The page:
All right, everyone. Take care. We’ll see you again next week for another edition of Whiteboard Friday.
Video transcription by SpeechPad.com
If you have any tips or tricks that you’ve learned along the way, we’d love to hear about it in the comments below. Post your comment and be heard!
The little guy often loses.
As market niches get saturated, the winners are typically those with the deepest pockets.
Up until the last few years, the little guy has been able to prosper with SEO. The little guy didn’t face much competition from big companies, because the big companies didn’t get SEO. However, Google’s current algorithmns and corporate strategy often have the side effect of benefiting large companies.
According to Google CEO Eric Schmidt, the Internet is a “cesspool” where false information thrives….Brands, he said, are the way to rise above the cesspool
There is a danger in reading too much into Schmidt’s words, however this statement mirrors a lot of what happens in the search results. A big company or brand, with a crawlable site, will find it easy to dominate the search results. A big company will be linked to, discussed in the media, and have established keyword query volume – all factors which Google rewards. All these factors are becoming increasingly difficult for the small guy to emulate.
Factor in Google’s ongoing moves to “own” verticals, and many more little guys will be crushed underfoot. It doesn’t matter if your site is white hat, grey or black, if your site competes directly with a big company, or with Google – who are now a big company themselves – you’ll almost surely lose.
This isn’t just true in the SERPs, of course. It’s also true in Adwords, which essentially rewards those with deep pockets. It’s true in print. It’s true across all media. It’s true in politics, in money markets, and in life.
Power is like that.
Even if you don’t face competition from big operators, you’ll face competition from a million other little guys, especially if there is no barrier to entry. This is often the case on the web. Check out this article by Tim O Shea, founder of the short lived UK group buying site Snippa. Snippa was similar to Groupon.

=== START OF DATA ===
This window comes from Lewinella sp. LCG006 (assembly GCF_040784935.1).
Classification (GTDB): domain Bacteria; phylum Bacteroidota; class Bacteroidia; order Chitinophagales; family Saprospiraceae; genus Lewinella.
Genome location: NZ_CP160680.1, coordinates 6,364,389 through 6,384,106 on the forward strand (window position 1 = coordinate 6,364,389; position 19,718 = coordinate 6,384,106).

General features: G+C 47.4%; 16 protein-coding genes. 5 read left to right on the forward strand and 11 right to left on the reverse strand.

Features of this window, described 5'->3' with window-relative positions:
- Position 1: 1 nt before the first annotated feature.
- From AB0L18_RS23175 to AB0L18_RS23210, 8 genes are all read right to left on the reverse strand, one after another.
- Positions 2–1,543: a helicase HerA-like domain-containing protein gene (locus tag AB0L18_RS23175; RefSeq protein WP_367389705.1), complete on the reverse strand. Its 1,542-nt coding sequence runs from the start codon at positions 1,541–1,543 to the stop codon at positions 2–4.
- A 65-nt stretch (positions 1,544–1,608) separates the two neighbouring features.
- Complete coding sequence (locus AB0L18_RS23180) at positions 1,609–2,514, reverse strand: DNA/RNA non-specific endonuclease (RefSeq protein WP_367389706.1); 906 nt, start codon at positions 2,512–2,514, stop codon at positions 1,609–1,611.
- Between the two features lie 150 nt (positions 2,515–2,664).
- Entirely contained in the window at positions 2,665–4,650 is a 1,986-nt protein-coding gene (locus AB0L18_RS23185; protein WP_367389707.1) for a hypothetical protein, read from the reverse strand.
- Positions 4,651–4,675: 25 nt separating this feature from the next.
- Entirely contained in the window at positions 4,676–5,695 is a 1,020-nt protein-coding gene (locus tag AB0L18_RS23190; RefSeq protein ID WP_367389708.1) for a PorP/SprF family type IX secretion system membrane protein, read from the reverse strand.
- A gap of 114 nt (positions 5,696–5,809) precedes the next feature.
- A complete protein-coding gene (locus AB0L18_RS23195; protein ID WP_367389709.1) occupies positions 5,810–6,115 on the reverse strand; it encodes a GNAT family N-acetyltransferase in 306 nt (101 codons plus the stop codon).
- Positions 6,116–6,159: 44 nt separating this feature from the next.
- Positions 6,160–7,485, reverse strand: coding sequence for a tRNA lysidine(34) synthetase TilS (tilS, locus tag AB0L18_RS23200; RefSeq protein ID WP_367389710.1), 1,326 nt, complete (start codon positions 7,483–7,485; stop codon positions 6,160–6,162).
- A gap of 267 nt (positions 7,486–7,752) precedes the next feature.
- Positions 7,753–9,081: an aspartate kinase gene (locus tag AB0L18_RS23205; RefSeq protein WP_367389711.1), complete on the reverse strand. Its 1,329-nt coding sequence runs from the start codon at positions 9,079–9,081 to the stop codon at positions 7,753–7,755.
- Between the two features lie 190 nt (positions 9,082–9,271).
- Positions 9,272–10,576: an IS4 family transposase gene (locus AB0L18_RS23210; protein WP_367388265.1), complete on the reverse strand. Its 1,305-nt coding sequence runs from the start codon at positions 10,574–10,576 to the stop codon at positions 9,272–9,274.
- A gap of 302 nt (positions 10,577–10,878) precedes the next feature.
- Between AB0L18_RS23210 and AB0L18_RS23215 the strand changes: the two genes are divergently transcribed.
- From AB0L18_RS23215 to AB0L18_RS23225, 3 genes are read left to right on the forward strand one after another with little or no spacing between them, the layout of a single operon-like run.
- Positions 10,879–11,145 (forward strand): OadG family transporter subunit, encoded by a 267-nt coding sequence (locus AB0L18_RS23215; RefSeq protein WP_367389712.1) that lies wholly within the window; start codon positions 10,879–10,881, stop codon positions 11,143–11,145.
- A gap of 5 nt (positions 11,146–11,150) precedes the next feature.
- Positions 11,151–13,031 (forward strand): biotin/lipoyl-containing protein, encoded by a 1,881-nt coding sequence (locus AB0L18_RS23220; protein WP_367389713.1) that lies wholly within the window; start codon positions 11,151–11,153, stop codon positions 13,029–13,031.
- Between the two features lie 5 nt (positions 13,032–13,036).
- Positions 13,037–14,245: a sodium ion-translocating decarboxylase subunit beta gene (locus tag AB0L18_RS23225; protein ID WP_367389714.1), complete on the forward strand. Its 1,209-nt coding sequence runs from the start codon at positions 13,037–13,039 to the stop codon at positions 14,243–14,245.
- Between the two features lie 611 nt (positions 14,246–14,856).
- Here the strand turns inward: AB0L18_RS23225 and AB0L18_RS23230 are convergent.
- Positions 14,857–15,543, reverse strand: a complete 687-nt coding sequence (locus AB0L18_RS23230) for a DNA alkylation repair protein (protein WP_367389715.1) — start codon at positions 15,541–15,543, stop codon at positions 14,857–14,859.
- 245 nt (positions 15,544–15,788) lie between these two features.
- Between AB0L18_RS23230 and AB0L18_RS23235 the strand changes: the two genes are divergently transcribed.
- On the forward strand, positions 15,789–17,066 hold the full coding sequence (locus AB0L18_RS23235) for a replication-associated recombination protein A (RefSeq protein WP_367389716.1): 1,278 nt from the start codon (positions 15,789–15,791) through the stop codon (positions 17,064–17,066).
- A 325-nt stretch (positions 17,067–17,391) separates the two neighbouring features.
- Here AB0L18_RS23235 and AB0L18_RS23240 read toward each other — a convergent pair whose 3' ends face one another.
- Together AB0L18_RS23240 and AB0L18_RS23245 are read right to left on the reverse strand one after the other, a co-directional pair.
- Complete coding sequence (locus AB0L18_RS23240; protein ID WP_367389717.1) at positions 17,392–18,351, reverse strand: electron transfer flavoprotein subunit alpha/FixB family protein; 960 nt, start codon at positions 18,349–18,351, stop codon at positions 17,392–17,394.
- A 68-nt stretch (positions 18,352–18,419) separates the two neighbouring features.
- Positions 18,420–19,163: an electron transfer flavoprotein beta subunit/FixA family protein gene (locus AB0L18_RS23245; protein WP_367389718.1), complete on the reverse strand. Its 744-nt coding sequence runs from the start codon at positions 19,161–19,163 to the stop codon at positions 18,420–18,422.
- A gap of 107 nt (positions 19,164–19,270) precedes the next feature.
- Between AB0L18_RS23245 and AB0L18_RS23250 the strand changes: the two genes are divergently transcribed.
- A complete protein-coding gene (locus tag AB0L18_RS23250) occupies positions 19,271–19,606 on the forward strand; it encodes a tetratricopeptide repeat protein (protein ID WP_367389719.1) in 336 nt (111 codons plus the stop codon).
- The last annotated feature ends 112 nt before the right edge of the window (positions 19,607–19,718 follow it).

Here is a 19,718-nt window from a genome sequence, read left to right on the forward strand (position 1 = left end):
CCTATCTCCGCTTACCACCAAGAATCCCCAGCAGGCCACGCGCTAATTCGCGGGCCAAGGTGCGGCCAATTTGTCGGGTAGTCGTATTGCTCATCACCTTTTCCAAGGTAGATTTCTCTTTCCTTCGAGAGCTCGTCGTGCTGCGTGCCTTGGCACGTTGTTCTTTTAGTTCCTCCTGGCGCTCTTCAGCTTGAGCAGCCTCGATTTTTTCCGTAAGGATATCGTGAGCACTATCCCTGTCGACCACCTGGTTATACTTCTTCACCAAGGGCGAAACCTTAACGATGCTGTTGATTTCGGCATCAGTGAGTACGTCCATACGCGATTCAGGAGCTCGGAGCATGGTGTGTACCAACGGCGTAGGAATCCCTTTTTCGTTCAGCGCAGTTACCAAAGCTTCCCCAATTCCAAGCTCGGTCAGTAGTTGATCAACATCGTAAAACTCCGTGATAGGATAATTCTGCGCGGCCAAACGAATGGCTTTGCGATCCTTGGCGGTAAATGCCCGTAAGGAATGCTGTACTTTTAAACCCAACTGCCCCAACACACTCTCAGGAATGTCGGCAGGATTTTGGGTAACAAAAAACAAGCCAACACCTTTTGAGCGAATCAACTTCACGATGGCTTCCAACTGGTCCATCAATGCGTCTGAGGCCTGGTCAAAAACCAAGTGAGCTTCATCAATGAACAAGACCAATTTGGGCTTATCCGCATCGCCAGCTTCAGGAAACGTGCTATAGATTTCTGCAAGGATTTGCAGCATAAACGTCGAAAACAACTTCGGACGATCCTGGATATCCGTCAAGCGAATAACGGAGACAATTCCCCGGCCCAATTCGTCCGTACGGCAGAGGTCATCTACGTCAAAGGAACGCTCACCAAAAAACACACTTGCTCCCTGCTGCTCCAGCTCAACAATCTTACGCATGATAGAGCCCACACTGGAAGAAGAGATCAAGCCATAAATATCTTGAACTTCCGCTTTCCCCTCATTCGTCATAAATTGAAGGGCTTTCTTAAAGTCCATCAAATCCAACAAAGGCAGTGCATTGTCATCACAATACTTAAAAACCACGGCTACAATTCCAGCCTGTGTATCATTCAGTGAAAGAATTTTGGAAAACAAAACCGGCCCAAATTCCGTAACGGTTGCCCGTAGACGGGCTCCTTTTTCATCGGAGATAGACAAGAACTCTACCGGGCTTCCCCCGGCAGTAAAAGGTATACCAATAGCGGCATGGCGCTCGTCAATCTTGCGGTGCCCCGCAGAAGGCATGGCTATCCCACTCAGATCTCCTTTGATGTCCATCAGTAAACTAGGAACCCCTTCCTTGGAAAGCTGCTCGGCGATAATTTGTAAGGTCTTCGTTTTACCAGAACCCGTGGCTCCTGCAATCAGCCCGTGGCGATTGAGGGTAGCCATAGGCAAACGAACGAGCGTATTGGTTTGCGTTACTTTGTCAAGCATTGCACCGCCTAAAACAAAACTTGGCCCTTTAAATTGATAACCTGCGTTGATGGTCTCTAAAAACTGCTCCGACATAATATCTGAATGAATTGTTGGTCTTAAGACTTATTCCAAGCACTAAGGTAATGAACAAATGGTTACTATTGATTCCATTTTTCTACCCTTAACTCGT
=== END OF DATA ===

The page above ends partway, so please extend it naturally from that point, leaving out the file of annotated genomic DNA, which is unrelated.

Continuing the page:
Due to the number of players, commission levels are being eroded far from the 40-50% that Groupon achieves down to 0% just to get the deal (at Snippa our deals averaged around 10-20%). Merchants are getting numerous phone calls from prospective group buying companies and the conversation with many is more about the commission level charged rather than how they could offer a great discount for a group of new customers. This will continue until a clear leader emerges that can demonstrate a large customer base allowing them to negotiate better deals and commission levels. Many companies chasing the same deal is counter productive for the end customer.
Too many competitors errode margins to zero. Eventually, the biggest operator wins.
When you’re looking for a niche to get into, how do you evaluate it?
Do you look at the search volumes and look to position a site top ten for that search volume? An ok strategy, and one used by many in the SEO business.
However, lets take it a step further.
If you’re thinking long term, you need to consider other factors, especially competitive threats. Ask: is this niche likely to be so lucrative that it will attract big companies? If so, then you may need a strategy to become one, or be bought out by one. You may win such a fight for a while, but the big company will invariably win in the end through greater reach and purchasing power.
Are you the cheapest, or are you the best?
The little guy is almost always better off aiming to be the best at what they do. Being the cheapest requires volume, and is very difficult to sustain. Many companies, both big and small, get locked in a downward spiral of price cutting. Again, you’ll last being the cheapest until a bigger company turns up. Bigger companies can get price advantage through volume. If the internet equivalent of Wal Mart is your competition, you’re in trouble if you compete on price.Zappos was a small company, that eventually became a big company, not by competing on price, but by competing on service. They aimed to be the best at service. Had they competed on price, they wouldn’t have got anywhere. The big shoe and clothing chains would have crushed them.
Is SEO your only strategy to dominate a niche? If so, then you’re vulnerable to the whims of Google. Instead, think about ways you can develop a brand. I use the term brand in the widest possible sense. Being the best guy in the world to talk to about, say, the eating preferences of neon tetra fish – is a brand. Whatever it is you do, if you’re not competing on price, aim to be the very best. If you have to carve a niche even finer, do it, at least until the costs outweigh the benefits.
Think about ways you can lock in customers/visitors and keep them coming back. If you only ever have search volume, then you rely on people who haven’t seen you before. Encourage visitors to bookmark you, or sign up for a newsletter. Hook them in some way. Above all, be memorable. Being memorable will create search volume out of nothing (how many people searched for Zappos years ago? Or SEOBook? ). Building an audience may not be enough to fend off big companies, but it will help you fend off other small companies and new entrants, especially if they only rely on SEO.